I remember being–I always hate the word, but–at this crossroads of, “Okay, what do I do?” I remember being in my kitchen and just thinking, “Oh, it’ll be funny if I just film this video of me cleaning my house, but I’m not really cleaning it, and I label it, ‘What Stay-At-Home Moms Do While The Kids Are Away.’” And it was basically me dancing to different 90s songs.
I posted that originally on Facebook and it got like 34,000 views or something. It also got the attention of quite a few publications who wanted to share it on their websites. I was super impressed with the way that that video took off, so I thought maybe I should post more stuff on Facebook. At the same time that’s when TikTok had bought Musical.ly, so I started posting on there as well.
I am a sucker for cross-posting—and I know people say not to do that, but I’m not gonna remake something for a different platform. So I just started posting to TikTok, too, and right before Covid happened, I had a dance video go viral.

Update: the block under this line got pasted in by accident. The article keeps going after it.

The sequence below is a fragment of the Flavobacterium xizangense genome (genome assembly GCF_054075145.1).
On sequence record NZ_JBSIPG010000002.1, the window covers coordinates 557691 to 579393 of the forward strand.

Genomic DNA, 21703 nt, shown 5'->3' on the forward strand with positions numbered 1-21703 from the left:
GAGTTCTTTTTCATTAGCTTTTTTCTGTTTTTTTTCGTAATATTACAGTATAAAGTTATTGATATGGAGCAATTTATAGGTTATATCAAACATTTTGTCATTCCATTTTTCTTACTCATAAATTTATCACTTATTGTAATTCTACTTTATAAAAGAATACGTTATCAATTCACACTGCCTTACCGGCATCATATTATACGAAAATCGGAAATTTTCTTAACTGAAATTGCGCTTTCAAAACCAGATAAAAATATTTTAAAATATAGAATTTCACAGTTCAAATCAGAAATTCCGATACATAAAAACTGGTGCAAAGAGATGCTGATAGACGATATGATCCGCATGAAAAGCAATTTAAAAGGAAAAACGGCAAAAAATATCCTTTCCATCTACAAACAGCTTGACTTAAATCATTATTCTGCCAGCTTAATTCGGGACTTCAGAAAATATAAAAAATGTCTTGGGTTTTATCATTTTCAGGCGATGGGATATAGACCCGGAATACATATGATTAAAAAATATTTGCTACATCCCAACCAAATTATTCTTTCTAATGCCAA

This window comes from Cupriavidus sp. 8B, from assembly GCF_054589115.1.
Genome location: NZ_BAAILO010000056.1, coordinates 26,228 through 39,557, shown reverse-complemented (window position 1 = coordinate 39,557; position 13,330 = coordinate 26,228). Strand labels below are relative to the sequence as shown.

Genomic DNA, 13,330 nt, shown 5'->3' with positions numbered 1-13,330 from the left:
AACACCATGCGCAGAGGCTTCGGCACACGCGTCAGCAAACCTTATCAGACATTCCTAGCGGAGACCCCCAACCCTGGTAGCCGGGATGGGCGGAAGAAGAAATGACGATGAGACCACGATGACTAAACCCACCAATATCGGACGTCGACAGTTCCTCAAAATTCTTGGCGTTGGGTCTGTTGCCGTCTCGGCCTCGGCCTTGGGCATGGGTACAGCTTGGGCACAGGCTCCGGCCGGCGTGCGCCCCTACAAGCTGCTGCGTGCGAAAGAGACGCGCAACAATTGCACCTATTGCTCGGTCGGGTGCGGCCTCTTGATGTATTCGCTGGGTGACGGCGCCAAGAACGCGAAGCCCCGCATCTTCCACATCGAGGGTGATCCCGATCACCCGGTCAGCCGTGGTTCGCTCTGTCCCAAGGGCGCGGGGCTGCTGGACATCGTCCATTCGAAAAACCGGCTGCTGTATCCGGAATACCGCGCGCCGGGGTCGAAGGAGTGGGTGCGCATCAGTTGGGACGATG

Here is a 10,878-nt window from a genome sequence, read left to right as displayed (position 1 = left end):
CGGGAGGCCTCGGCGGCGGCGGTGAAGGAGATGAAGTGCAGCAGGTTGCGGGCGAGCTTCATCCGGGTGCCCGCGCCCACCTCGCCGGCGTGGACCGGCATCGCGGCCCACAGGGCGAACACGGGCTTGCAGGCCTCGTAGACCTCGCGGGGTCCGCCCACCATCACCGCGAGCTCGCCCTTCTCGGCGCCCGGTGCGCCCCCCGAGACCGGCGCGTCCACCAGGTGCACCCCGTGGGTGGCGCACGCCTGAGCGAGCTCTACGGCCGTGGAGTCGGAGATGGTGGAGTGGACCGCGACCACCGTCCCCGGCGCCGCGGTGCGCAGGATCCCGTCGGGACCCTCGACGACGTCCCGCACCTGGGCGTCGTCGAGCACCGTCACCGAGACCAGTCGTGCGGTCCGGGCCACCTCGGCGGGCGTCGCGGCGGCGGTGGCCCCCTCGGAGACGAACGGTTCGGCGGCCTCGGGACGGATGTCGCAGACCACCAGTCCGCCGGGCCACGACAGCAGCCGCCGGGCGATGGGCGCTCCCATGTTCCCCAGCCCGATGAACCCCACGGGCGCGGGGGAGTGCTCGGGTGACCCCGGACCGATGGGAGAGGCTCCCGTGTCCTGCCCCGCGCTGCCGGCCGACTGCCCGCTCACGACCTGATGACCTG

During Covid I met quite a few creators on the platform. We connected through a Discord chat and we’d collaborate or bounce ideas off of each other. Once Covid hit, that was kind of a hard time—everybody started getting on there, so it was harder for our stuff to be seen. But a lot of those people that were in that group have become successful on TikTok now.
It’s really weird because you never know what video is really going to take off or not. I’ve had some content that I have put blood, sweat, and tears into, and then nobody sees it, but then I’ve had an idea where I’ve just thought of something last-minute—like how I would as a kid, and me and my sister would be like, “Oh let’s film this,” so spur-of-the-moment—and it would take off.